Updated on 09/17/2011 6:02PM

Promise of slots riches prompts expansion

Email

The bandwagon is filling up in Pennsylvania, before a slot machine handle has even been pulled.

When Gov. Ed Rendell signed the bill in July legalizing slots in the state, Pennsylvania's breeding industry prepared to take off. Recent announcements indicate business is soaring.

"People are looking down the road," said the veterinarian William Solomon, owner of Pin Oak Lane Farm, a 400-acre breeding farm located just across the Maryland border in New Freedom, Pa. "There has been a lot of activity, with breeders wanting to foal mares in Pennsylvania as well as wanting to stand stallions in the state."

Solomon, a former president of the Pennsylvania Horse Breeders Association, is quick to point out the major attraction: Money for the state's breeders fund is projected to more than triple.

"The breeding program, which now distributes $8 million annually, is expected to grow to $25 million," said Solomon. "Breeders are going to benefit, as well, with increases in purses and increases in the number of tracks."

Solomon expanded the Pin Oak Lane stallion barn in 2003 to 11 stalls in anticipation of the slots bill passage, and has already hit the jackpot. In the past month, Pin Oak Lane announced the addition of six new stallions to its roster. A total of nine stallions are expected to stand at the farm in 2005.

Pin Oak Lane's new additions include four with crops of racing age: Multiple Grade 1 winners Lite the Fuse and Will's Way, graded stakes winner Appealing Skier, and Storm Cat's half-brother Wheaton. Each has a stud fee of $3,500 live foal.

Lite the Fuse comes to Pennsylvania after standing at Adena Springs South in Florida. A millionaire, he earned his money in the sprint division, winning six stakes, including back-to-back runnings of both the Grade 1 Carter Handicap and Frank J. De Francis Memorial Dash.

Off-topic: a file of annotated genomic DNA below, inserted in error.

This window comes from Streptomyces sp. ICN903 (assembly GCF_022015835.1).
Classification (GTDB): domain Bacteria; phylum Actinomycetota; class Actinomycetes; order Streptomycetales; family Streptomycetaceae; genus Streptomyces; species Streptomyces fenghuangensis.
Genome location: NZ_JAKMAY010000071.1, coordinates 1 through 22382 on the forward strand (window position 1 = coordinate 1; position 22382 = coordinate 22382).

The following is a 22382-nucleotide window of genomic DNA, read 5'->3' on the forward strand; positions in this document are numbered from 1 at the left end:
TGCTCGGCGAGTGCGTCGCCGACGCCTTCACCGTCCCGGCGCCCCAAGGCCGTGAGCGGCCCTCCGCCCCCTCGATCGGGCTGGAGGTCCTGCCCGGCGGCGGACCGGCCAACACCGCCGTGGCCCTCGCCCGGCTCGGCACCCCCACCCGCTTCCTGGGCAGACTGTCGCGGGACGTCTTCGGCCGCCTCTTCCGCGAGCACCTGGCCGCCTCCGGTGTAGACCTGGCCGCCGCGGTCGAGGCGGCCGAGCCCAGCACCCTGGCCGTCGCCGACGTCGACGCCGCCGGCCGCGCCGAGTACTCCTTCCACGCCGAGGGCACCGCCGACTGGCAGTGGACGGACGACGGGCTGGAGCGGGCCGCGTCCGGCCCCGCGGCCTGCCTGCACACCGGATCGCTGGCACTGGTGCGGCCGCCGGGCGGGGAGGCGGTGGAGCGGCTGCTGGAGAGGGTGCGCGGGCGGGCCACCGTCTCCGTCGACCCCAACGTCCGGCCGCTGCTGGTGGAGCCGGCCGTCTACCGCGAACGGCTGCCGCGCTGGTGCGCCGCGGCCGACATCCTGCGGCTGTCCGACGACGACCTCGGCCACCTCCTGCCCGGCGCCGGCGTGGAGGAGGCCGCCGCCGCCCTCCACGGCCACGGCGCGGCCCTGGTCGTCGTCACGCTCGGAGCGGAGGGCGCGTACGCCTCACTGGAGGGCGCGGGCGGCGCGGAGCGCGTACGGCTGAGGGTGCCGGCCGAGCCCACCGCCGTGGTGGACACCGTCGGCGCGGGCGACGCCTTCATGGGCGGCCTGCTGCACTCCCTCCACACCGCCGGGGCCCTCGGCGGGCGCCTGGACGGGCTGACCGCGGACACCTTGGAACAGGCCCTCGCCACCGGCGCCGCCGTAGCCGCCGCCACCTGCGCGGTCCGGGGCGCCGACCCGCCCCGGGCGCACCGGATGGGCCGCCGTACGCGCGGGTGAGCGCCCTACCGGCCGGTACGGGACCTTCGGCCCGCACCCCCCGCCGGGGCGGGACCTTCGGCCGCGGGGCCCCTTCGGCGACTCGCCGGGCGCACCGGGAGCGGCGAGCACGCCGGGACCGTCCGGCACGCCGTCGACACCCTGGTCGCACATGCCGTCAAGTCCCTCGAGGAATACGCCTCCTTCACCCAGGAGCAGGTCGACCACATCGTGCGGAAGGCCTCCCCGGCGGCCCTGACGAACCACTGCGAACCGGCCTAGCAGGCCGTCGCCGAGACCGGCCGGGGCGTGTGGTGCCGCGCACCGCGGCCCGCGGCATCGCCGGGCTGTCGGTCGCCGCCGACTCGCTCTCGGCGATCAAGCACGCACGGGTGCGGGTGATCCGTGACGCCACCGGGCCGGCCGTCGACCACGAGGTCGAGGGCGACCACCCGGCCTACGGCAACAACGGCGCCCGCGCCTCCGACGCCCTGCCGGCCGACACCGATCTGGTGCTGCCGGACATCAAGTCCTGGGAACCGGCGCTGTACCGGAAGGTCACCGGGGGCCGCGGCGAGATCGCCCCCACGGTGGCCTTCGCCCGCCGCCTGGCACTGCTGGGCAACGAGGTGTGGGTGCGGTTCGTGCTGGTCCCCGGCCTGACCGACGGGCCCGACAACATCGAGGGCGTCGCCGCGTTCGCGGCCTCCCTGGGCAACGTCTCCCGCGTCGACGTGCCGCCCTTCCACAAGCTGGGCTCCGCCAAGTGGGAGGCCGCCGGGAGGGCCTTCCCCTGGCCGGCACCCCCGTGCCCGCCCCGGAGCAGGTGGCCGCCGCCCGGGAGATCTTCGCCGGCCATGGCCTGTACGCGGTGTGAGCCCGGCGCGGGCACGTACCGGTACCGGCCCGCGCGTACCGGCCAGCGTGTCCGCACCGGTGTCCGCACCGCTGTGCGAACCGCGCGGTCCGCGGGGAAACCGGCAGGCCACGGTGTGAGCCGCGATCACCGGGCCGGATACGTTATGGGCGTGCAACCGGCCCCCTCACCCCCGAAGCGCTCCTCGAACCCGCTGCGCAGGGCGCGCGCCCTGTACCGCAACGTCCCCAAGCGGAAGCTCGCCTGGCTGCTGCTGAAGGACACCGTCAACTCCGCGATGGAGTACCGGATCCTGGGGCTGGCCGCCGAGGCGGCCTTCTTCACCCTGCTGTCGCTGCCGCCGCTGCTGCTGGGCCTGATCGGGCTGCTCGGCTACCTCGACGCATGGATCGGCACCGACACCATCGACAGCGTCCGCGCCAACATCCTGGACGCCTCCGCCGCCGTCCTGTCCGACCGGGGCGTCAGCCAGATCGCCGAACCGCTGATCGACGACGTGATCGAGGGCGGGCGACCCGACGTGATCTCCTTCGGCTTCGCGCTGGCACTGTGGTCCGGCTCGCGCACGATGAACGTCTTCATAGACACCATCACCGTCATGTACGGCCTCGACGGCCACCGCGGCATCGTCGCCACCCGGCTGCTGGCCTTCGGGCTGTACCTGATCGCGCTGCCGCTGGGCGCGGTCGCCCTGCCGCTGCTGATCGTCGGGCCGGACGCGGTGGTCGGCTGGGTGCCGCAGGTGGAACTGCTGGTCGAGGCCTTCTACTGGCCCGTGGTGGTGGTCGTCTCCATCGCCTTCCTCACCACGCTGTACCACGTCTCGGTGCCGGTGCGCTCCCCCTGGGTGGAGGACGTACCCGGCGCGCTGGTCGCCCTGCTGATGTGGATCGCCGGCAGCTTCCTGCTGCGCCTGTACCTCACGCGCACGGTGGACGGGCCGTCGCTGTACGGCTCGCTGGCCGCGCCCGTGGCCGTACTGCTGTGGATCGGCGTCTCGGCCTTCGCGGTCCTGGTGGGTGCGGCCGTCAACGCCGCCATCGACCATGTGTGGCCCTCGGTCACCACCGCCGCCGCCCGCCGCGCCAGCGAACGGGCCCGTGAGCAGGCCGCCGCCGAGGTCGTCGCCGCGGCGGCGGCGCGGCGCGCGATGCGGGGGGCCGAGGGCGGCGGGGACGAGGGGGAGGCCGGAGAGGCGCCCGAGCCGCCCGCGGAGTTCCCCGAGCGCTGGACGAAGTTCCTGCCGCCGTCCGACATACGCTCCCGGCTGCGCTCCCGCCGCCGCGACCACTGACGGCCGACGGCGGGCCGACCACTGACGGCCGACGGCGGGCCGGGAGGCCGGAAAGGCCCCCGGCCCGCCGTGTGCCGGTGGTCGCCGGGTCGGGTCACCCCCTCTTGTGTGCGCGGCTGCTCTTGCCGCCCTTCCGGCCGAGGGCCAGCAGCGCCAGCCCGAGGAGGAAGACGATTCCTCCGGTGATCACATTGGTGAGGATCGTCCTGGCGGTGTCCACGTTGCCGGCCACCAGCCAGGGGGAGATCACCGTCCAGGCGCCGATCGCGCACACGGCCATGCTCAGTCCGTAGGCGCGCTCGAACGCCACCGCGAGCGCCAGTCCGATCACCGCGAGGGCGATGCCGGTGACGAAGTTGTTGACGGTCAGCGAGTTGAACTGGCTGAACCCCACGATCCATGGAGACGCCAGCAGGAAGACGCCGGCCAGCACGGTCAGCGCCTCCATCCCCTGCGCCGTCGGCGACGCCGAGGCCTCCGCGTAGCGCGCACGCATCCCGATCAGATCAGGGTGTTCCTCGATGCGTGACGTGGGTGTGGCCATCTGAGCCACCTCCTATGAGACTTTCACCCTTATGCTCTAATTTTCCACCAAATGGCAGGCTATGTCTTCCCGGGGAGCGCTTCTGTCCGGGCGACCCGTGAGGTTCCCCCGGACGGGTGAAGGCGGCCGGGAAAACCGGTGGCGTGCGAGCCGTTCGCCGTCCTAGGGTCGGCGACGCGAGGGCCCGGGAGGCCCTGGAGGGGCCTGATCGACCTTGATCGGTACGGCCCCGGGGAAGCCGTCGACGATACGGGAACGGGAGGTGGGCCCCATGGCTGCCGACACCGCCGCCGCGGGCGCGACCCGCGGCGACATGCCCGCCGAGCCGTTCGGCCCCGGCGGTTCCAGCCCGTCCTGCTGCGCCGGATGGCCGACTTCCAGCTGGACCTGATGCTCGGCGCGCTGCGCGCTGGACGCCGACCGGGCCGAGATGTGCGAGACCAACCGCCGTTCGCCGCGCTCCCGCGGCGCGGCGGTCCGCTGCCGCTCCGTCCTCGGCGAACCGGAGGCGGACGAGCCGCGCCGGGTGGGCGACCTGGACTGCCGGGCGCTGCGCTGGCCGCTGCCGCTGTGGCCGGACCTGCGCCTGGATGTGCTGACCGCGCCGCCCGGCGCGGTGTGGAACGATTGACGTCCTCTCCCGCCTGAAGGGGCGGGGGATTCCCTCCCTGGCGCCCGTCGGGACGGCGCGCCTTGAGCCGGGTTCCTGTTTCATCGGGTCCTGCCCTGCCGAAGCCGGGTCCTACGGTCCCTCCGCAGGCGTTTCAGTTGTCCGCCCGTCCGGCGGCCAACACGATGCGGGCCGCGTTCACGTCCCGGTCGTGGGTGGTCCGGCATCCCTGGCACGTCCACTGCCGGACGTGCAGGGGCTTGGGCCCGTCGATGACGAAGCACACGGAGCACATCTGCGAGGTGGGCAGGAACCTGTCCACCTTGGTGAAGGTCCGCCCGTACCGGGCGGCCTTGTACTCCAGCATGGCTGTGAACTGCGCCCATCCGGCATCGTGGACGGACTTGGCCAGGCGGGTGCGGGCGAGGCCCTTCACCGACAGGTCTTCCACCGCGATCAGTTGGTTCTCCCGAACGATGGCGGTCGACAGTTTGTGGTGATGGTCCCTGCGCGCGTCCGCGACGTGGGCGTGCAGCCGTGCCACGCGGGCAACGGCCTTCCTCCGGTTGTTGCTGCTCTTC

A son of Buckaroo - from the sire line that has produced recent top sprinters Pico Central and Shake You Down - Lite the Fuse entered stud in 1997. He has sired 11 stakes winners; his most recent is the 2-year-old Ablo, winner of the $250,000 Coronation Futurity at Woodbine on Nov. 13. With 2004 progeny earnings of more than $2 million, 13-year-old Lite the Fuse tops the state's sires by money won.

Will's Way won two of the nation's most prestigious races - the Travers Stakes and Whitney Handicap - and earned $956,400 from 13 starts. An 11-year-old son of Easy Goer out of Willamae (by Tentam), Will's Way is a half-brother to leading Maryland sire Citidancer as well as Grade 1 winner Willa on the Move. He entered stud in Kentucky in 1999.

With his first crop, now 4, Will's Way has sired stakes winners Lion Tamer and Gang. Lion Tamer has earnings of more than $500,000 and counts three graded scores among his seven wins, including this year's Commonwealth Breeders' Cup Stakes at Keeneland and Richter Scale Breeders' Cup Handicap at Gulfstream Park.

Wheaton is currently the nation's top-ranked stallion by number of juvenile winners, with 20. From six crops to race, Wheaton has sired 15 stakes horses and has total progeny earnings of more than $6 million.

Fourteen-year-old Wheaton is by Alydar out of graded stakes winner Terlingua, a half-sister to Breeders' Cup Mile winner and champion Royal Academy and a full sister to graded stakes winner Pancho Villa.

Appealing Skier (by Baldski) has sired six stakes horses in his first four crops. A track-record-setting sprinter and a full or half-brother to three stakes winners, including Trippi, Appealing Skier stood the past three seasons in Maryland.